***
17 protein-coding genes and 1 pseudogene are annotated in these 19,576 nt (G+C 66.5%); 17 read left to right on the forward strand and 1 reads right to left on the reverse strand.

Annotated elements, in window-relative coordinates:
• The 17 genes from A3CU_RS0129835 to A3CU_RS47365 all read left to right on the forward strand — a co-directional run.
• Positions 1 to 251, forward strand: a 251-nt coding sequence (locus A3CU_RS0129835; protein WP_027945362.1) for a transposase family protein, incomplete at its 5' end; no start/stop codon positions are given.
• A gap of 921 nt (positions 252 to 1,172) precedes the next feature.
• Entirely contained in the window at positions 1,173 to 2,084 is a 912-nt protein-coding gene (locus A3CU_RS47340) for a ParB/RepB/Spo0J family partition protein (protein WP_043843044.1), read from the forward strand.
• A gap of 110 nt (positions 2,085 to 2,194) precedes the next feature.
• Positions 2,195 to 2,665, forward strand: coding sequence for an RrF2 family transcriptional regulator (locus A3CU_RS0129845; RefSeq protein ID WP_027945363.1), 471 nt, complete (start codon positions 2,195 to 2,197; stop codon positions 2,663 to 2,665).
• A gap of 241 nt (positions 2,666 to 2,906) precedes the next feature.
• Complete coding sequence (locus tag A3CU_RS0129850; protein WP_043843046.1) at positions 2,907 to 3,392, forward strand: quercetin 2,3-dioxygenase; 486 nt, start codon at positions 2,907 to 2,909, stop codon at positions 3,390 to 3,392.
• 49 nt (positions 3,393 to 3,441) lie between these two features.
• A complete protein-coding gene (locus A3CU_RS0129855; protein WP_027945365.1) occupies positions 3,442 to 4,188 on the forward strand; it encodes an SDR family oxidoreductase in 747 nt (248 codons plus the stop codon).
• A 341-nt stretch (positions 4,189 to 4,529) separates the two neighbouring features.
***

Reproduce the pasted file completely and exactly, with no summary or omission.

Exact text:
17 protein-coding genes and 1 pseudogene are annotated in these 19,576 nt (G+C 66.5%); 17 read left to right on the forward strand and 1 reads right to left on the reverse strand.

Annotated elements, in window-relative coordinates:
• The 17 genes from A3CU_RS0129835 to A3CU_RS47365 all read left to right on the forward strand — a co-directional run.
• Positions 1 to 251, forward strand: a 251-nt coding sequence (locus A3CU_RS0129835; protein WP_027945362.1) for a transposase family protein, incomplete at its 5' end; no start/stop codon positions are given.
• A gap of 921 nt (positions 252 to 1,172) precedes the next feature.
• Entirely contained in the window at positions 1,173 to 2,084 is a 912-nt protein-coding gene (locus A3CU_RS47340) for a ParB/RepB/Spo0J family partition protein (protein WP_043843044.1), read from the forward strand.
• A gap of 110 nt (positions 2,085 to 2,194) precedes the next feature.
• Positions 2,195 to 2,665, forward strand: coding sequence for an RrF2 family transcriptional regulator (locus A3CU_RS0129845; RefSeq protein ID WP_027945363.1), 471 nt, complete (start codon positions 2,195 to 2,197; stop codon positions 2,663 to 2,665).
• A gap of 241 nt (positions 2,666 to 2,906) precedes the next feature.
• Complete coding sequence (locus tag A3CU_RS0129850; protein WP_043843046.1) at positions 2,907 to 3,392, forward strand: quercetin 2,3-dioxygenase; 486 nt, start codon at positions 2,907 to 2,909, stop codon at positions 3,390 to 3,392.
• 49 nt (positions 3,393 to 3,441) lie between these two features.
• A complete protein-coding gene (locus A3CU_RS0129855; protein WP_027945365.1) occupies positions 3,442 to 4,188 on the forward strand; it encodes an SDR family oxidoreductase in 747 nt (248 codons plus the stop codon).
• A 341-nt stretch (positions 4,189 to 4,529) separates the two neighbouring features.